After a short time after the piston 452 has reached the suction end, the needle valve NV1 closes. Therefore, at the time of completion of the suction stroke, the cylinder 451 is filled with the gas having the regulated pressure. The amount gas suctioned into the cylinder 451 by a single suction stroke is measured by the gas flow meter 35. When the amount of gas measured by the gas flow meter 35 is less than a predetermined value, the control device 19 emits a warning signal. Thus, the supply amount of the gas during and/or after the suction stroke is monitored by the control device 19.

When the time T3 has passed after closing of the needle valve NV1, the needle valve NV3 opens. The time T3 is a period of about 0.1 to about 0.5 seconds. Thus, simultaneous opening of the needle valves NV1 and NV3 can be prevented. The needle valve NV3 is opened for the time period T4. During this period, the high-viscosity material MV is supplied from the high-viscosity material supplying device 11 into the cylinder 451. Due to high pressure of the high-viscosity material, the low-pressure gas, which has been supplied to the cylinder 451 before supplying the high-viscosity material, is compressed in a ratio equal to the pressure ratio of the gas to the high-viscosity material. Consequently, the volume of the gas becomes almost negligible.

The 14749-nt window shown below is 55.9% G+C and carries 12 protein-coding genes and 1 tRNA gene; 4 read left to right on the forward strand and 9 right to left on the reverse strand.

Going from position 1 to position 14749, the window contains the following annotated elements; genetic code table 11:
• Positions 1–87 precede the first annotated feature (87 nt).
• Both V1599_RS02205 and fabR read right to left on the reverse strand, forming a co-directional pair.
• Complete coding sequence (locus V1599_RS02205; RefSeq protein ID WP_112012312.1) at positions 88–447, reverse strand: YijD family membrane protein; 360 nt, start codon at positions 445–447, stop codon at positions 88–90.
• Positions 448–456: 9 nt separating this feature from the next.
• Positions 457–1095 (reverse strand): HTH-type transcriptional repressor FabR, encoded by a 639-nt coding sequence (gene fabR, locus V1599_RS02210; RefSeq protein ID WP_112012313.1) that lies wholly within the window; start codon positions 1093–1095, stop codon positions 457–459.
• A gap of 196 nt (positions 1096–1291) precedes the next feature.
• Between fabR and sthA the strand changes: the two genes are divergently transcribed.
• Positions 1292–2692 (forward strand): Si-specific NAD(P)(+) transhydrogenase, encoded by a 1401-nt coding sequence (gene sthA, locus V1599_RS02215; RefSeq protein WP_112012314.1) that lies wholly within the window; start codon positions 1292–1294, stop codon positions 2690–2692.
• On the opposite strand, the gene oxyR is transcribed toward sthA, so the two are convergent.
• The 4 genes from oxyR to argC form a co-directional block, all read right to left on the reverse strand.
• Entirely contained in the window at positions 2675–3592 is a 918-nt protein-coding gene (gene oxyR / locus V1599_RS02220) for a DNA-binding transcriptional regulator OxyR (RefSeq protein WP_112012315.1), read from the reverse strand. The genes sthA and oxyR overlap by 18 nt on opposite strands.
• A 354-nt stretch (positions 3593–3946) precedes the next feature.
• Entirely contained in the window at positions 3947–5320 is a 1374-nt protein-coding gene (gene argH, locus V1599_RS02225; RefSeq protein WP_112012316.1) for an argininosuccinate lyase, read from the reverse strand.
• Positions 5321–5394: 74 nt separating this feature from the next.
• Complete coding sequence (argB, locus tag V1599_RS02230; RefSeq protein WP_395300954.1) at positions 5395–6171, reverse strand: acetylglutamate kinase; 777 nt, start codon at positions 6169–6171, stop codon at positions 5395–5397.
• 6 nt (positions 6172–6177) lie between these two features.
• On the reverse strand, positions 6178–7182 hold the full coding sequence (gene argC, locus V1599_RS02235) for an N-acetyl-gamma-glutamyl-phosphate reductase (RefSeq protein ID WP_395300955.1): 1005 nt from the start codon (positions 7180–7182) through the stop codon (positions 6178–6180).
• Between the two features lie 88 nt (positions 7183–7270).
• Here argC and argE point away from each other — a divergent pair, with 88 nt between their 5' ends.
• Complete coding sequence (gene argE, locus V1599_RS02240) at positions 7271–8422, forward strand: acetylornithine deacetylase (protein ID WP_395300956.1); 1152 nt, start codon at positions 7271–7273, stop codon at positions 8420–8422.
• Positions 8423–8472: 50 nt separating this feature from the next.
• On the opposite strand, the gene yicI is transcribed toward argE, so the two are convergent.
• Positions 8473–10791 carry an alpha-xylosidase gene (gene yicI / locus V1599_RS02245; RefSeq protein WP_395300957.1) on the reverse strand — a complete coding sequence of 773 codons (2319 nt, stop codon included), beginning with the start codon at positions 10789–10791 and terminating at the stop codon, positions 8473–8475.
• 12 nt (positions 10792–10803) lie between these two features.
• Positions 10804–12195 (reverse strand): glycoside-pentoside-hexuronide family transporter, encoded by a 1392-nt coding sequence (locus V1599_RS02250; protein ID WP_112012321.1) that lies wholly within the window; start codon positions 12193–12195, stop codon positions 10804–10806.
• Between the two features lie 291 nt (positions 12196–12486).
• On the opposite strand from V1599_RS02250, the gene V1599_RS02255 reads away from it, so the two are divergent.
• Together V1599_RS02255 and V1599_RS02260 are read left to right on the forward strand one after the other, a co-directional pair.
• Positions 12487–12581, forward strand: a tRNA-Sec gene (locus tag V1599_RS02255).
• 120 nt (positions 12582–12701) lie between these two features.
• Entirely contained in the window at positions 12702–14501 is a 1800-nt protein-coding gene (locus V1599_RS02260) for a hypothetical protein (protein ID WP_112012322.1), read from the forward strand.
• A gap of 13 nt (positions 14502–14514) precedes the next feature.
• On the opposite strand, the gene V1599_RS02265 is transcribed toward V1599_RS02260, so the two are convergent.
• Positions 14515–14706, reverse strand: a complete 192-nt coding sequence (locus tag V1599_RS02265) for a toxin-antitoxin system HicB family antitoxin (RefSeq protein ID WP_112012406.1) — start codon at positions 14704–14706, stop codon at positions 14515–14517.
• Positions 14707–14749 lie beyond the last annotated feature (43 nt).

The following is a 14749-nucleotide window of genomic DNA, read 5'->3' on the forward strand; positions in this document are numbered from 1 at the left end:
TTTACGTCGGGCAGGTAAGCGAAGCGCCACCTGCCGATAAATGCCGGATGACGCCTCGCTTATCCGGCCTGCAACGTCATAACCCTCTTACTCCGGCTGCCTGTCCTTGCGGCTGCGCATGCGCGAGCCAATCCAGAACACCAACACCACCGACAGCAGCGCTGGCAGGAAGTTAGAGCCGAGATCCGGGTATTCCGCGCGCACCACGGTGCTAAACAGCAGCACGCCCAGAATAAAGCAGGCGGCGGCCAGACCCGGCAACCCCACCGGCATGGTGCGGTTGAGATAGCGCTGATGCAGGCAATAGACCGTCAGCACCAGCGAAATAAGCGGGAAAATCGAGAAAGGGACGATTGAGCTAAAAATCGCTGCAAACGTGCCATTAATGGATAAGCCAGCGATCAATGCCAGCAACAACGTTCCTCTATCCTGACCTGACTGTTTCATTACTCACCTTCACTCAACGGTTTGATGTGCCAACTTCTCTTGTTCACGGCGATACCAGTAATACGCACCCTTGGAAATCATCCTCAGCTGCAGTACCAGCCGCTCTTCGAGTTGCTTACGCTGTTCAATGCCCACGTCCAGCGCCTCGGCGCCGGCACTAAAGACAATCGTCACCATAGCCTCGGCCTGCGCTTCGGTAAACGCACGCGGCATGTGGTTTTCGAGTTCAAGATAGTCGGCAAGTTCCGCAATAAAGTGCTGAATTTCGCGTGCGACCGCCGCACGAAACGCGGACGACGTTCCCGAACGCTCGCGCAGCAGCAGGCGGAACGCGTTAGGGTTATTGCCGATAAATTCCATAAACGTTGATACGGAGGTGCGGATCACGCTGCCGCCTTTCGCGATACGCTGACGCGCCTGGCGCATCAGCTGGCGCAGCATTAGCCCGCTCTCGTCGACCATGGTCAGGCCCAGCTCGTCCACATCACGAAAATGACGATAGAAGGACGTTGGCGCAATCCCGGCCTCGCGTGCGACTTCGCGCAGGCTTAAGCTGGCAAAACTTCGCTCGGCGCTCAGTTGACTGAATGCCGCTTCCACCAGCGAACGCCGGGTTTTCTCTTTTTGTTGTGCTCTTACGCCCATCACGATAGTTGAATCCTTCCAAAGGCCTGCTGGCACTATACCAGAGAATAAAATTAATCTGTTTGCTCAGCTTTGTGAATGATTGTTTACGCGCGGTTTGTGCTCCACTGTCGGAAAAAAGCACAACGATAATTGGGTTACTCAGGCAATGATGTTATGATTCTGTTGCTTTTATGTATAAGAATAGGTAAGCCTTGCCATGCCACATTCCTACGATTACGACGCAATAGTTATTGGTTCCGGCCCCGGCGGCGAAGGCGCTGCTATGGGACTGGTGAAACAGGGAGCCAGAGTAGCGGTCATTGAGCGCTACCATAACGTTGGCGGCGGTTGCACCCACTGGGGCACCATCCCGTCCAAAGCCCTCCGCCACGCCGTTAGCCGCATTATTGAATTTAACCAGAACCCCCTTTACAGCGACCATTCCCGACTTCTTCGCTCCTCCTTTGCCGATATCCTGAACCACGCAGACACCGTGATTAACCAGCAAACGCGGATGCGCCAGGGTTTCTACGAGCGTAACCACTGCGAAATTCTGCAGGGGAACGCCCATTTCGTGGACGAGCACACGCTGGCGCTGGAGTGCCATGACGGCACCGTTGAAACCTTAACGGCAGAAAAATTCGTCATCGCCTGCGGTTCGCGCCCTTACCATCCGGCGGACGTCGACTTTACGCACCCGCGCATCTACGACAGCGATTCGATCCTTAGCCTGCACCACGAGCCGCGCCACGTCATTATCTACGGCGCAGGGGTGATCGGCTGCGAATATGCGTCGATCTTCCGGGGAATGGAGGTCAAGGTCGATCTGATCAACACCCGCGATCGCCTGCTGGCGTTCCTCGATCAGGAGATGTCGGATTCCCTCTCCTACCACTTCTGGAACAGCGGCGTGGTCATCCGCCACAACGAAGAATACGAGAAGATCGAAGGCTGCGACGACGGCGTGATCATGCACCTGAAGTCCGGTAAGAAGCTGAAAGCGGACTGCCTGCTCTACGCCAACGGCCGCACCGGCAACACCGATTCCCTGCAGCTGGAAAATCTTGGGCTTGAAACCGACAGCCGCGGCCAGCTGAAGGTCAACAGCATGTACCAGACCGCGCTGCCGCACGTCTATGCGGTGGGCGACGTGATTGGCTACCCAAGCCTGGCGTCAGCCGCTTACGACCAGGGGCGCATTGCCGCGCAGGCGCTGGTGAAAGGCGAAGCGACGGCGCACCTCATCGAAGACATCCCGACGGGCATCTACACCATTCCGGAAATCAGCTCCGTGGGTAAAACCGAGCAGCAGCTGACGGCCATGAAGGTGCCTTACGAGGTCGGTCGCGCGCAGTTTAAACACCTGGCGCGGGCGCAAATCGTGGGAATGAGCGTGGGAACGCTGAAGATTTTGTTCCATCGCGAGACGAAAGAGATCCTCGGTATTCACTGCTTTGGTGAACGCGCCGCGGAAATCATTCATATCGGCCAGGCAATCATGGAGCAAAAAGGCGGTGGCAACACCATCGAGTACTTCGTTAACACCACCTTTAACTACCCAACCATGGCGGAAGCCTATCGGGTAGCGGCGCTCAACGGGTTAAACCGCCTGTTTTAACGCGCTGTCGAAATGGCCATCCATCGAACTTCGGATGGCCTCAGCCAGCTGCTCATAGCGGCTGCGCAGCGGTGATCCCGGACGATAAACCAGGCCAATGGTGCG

For example, when the pressure of-the gas is 1 kg/cm2 and the pressure of the high-viscosity material is 200 kg/cm2, the volume of the gas becomes about 1/200. In this case, the high-viscosity material in an amount equal to the volume of the cylinder 451 is mixed with the gas of 1 kg/cm2 in the same volume. It should be noted that the gas of 1 kg/cm2 in a volume equal to the volume of the cylinder 451 is equivalent to the gas under atmospheric pressure (a pressure of 0 kg/cm2) in a volume twice that of the cylinder 451. That is, supplying the gas of 1 kg/cm2 into the cylinder is equivalent to pressurizing the cylinder to +1 kg/cm2, as the pressure in the cylinder is a negative pressure of about −1 kg/cm2 before supplying the gas during and/or after the suction stroke. Therefore, the mixing ratio R of the gas and the high-viscosity material when the volume of the gas is converted into that under atmospheric pressure is 2:1. The mixing ratio R is expressed by a general formula R=(P1+1):1 wherein P1 indicates the supply pressure of the gas. That is, the mixing ratio R can be easily adjusted or controlled by adjusting the supply pressure P1 of the gas.

When the gas is mixed with and dispersed into the high-viscosity material, the high-viscosity material is foamed upon discharge into the atmosphere in a volume 3 (=1+2) times that of the cylinder. In other words, a foaming ratio A of the high-viscosity material is 3. The foaming ratio A is expressed by a general formula (P1+2) wherein P1 indicates the supply pressure of the gas.